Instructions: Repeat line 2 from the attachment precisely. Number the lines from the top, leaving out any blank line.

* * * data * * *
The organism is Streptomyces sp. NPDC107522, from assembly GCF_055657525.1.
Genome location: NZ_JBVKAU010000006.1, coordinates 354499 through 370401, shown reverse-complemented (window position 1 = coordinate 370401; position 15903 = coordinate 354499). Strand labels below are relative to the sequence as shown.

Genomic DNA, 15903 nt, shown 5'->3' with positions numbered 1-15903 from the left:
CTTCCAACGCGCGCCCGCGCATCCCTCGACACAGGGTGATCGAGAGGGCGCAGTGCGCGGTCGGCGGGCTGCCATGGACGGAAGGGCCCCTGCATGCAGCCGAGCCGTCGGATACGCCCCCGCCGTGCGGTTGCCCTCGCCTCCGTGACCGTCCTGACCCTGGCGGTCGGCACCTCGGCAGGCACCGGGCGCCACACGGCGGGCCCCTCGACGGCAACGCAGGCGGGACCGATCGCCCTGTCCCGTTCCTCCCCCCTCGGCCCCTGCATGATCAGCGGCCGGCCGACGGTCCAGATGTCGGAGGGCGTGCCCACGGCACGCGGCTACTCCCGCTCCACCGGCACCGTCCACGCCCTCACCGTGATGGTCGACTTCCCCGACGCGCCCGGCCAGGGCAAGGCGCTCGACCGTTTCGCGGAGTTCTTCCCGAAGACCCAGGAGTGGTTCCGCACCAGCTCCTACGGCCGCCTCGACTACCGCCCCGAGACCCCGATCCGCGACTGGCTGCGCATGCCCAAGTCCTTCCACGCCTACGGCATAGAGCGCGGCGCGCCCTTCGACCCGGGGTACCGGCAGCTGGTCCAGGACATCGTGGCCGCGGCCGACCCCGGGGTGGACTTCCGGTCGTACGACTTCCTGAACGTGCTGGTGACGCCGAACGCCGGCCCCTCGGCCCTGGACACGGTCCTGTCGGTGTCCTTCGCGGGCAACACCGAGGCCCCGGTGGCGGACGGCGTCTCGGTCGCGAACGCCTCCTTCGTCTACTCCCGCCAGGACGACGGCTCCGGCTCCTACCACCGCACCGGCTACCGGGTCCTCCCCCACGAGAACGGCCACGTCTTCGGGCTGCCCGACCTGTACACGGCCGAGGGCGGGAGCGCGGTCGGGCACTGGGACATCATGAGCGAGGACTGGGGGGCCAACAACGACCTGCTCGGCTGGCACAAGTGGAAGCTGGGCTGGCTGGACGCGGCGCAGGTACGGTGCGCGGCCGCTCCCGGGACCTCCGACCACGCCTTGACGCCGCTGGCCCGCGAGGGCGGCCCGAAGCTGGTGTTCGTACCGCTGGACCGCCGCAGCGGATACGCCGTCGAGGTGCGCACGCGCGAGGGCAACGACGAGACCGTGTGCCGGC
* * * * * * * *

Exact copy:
Genome location: NZ_JBVKAU010000006.1, coordinates 354499 through 370401, shown reverse-complemented (window position 1 = coordinate 370401; position 15903 = coordinate 354499). Strand labels below are relative to the sequence as shown.